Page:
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This Microsoft zero day is under active attack and there’s no patch

Happy Patch Tuesday: Have some critical SAP vulnerabilities affecting pretty much every internet-facing product whilst you're at it...

Bugs galore

Five new Microsoft vulnerabilities are under active attack in the wild – and one remote code execution bug, CVE-2023-36884, doesn’t yet have a patch and is being used to target defense, government, finance and telecommunications entities across Europe by a Russian threat actor in (somewhat unusually) both cyber espionage and ransomware attacks.

July Patch Tuesday was an unpleasant-looking one for systems administrators and CISOs alike – bringing with it a flurry of critical vulnerabilities and some serious patch prioritisation headaches to boot.

CVE-2023-35311. CVE-2023-36874,   CVE-2023-32046, and CVE-2023-32049 are all also listed as being under attack. A CVSS 9.8 pre-auth RCE, CVE-2023-32057, also looks like it deserves fairly urgent attention. Microsoft says: “To exploit this vulnerability, an attacker would need to send a specially crafted malicious MSMQ packet to a MSMQ server. This could result in remote code execution on the server side.”

As the Zero Day Initiative notes: “[This is] nearly identical to a CVE patched back in April. It was even reported by the same researcher. [Fortinet’s Wayne Low]. That has all the hallmarks of a failed patch.

“Either way, this bug could allow unauthenticated remote attackers to execute code with elevated privileges on affected systems where the message queuing service is enabled. You can block TCP port 1801 as a mitigation, but the better choice is to test and deploy the update quickly.”

A trio of pre-authentication RCE vulnerabilities (CVE-2023-35365/6/7) with a CVSS of 9.8 meanwhile are wormable – but not listed as under attack yet and only only exploitable on Windows Servers that have installed and configured the Routing and Remote Access Service (RRAS).

CVE-2023-36884: No patch yet; targeted attacks happening

Microsoft also took the unusual step of including  CVE-2023-36884 in its Patch Tuesday release, despite not actually having a patch ready for it.

The vulnerability, reported by security researchers at Volexity, affects Windows and Office products. Microsoft said that “an attacker could create a specially crafted Microsoft Office document that enables them to perform remote code execution in the context of the victim. However, an attacker would have to convince the victim to open the malicious file.”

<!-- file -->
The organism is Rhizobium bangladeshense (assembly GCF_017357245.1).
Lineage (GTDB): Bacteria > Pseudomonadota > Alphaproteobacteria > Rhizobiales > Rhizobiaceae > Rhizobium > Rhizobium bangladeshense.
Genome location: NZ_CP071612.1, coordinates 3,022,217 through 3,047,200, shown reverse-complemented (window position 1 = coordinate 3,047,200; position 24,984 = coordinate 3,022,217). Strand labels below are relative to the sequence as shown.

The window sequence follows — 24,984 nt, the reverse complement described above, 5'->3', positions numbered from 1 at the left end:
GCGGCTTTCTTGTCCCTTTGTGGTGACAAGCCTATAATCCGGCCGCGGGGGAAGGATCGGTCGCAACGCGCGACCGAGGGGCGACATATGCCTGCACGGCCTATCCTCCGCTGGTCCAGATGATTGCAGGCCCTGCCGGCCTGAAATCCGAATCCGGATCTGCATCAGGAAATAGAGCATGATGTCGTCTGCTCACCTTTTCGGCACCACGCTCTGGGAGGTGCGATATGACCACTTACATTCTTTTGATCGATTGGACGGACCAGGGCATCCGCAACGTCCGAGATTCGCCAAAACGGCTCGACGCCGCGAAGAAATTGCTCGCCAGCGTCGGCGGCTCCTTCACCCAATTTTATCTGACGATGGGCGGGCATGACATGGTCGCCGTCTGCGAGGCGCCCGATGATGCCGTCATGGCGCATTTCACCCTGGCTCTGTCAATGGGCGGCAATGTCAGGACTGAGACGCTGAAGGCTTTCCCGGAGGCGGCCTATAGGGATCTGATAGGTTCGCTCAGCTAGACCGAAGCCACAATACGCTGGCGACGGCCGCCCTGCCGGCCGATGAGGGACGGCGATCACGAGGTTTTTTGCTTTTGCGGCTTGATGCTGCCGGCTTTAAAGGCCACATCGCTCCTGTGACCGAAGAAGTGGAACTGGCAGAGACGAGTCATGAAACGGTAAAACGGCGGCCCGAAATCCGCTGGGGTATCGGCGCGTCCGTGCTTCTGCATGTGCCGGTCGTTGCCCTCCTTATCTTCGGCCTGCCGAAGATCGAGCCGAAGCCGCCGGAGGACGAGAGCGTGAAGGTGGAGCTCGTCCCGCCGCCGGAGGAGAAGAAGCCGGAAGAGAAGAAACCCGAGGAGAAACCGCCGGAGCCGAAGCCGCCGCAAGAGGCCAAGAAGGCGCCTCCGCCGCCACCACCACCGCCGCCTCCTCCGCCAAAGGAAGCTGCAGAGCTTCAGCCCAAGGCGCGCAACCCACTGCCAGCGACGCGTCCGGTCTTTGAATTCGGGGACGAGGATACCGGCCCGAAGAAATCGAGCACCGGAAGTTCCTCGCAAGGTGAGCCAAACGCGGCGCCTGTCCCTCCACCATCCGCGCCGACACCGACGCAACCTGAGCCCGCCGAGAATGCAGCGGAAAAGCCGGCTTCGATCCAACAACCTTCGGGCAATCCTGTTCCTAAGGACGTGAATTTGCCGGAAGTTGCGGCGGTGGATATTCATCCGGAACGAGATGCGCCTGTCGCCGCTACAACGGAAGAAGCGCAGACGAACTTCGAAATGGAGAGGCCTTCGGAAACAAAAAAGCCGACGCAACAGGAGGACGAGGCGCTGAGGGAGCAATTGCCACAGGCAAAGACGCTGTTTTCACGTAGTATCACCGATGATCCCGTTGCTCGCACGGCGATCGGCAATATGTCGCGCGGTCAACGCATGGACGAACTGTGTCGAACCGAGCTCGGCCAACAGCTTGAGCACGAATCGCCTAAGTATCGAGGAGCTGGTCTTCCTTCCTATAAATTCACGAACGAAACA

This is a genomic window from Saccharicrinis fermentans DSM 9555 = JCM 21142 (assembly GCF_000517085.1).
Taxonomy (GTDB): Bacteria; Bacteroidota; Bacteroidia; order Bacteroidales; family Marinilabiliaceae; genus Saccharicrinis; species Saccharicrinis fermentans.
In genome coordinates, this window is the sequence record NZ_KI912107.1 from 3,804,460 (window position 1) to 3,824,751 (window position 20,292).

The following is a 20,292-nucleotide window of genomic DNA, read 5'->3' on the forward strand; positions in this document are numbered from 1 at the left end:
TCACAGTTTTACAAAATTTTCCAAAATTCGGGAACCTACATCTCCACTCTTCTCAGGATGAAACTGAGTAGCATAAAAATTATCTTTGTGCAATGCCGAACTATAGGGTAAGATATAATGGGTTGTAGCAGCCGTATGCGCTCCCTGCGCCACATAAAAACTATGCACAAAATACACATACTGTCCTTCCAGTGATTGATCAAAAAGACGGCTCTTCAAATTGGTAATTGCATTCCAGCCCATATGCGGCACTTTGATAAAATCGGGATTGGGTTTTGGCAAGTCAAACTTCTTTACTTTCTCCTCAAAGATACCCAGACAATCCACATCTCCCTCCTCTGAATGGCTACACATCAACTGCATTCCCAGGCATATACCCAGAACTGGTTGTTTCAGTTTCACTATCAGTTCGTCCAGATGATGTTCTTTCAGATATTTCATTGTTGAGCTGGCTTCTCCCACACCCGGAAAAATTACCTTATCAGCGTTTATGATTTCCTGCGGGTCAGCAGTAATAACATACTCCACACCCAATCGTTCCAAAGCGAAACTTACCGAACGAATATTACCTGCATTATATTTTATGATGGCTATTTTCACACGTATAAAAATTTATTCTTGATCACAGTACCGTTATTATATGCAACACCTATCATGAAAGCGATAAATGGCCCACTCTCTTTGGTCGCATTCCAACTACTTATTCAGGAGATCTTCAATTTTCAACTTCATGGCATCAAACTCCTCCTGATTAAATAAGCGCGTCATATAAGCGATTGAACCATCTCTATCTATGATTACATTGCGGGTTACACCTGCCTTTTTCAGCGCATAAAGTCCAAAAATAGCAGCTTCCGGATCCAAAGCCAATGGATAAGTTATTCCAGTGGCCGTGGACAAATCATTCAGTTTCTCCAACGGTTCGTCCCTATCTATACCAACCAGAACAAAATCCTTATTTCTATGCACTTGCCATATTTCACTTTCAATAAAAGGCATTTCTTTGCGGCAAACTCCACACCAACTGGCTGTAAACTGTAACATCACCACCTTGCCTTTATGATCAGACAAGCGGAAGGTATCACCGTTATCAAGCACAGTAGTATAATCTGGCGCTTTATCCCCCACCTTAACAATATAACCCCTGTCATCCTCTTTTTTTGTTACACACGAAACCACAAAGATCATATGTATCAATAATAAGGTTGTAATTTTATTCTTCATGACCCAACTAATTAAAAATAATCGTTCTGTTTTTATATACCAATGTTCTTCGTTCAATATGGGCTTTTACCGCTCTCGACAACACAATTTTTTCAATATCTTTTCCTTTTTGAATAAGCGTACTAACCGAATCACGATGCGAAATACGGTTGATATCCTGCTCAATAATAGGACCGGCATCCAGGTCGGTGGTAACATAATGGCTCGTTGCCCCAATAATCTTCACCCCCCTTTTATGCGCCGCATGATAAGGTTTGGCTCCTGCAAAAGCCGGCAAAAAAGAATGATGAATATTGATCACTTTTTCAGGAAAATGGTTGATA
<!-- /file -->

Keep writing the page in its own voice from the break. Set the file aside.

Exploitation has been detected in targeted attacks.

Notable fixes from other major software vendors included two from SAP that affect one of the most critical and ubiquitous components of SAP applications: the SAP Internet Communications Manager (ICM) – following in the wake of the "ICMAD" vulnerabilities disclosed (as were these) by Onapsis in the same component that came under attack in 2022.

See also: SAP systems are getting breached as attackers wake up to CVSS 10 “ICMAD” bug

CVE-2023-33987 and CVE-2023-35871, despite getting CVSS scores of 7.7 to 8.6, present the opportunity for attacks to hit targets via remote access and without authentication, as CTO of security firm Onapsis, JP Perez-Etchegoyen, noted on July 11 in a blog on the SAP bugs.

He added that the Onapsis threat intelligence team “anticipates the high likelihood of potential threat activity in the coming weeks following the release of the patches for these vulnerabilities” – given that the similar vulnerabilities in 2022 affecting the same feature were widely exploited.

Perez-Etchegoyen said: “These vulnerabilities affect a large number of SAP products that use the ICM such as SAP S/4HANA, SAP ERP, SAP Web Dispatcher, and SAP HANA - just to name a few. Technically, there’s applicability to everything that sits on top of SAP NetWeaver ABAP, SAP Web Dispatcher, SAP HANA XS, and XSA” – in better news, they only affect the HTTP/2 implementation of the ICM. Admins can “simply disable the support for HTTP/2 in the affected applications. This may have a performance impact (described by SAP as ~20% in the released SAP Security Notes) but should remain “functionally equivalent…”

#Hugops to all prioritising and fixing.

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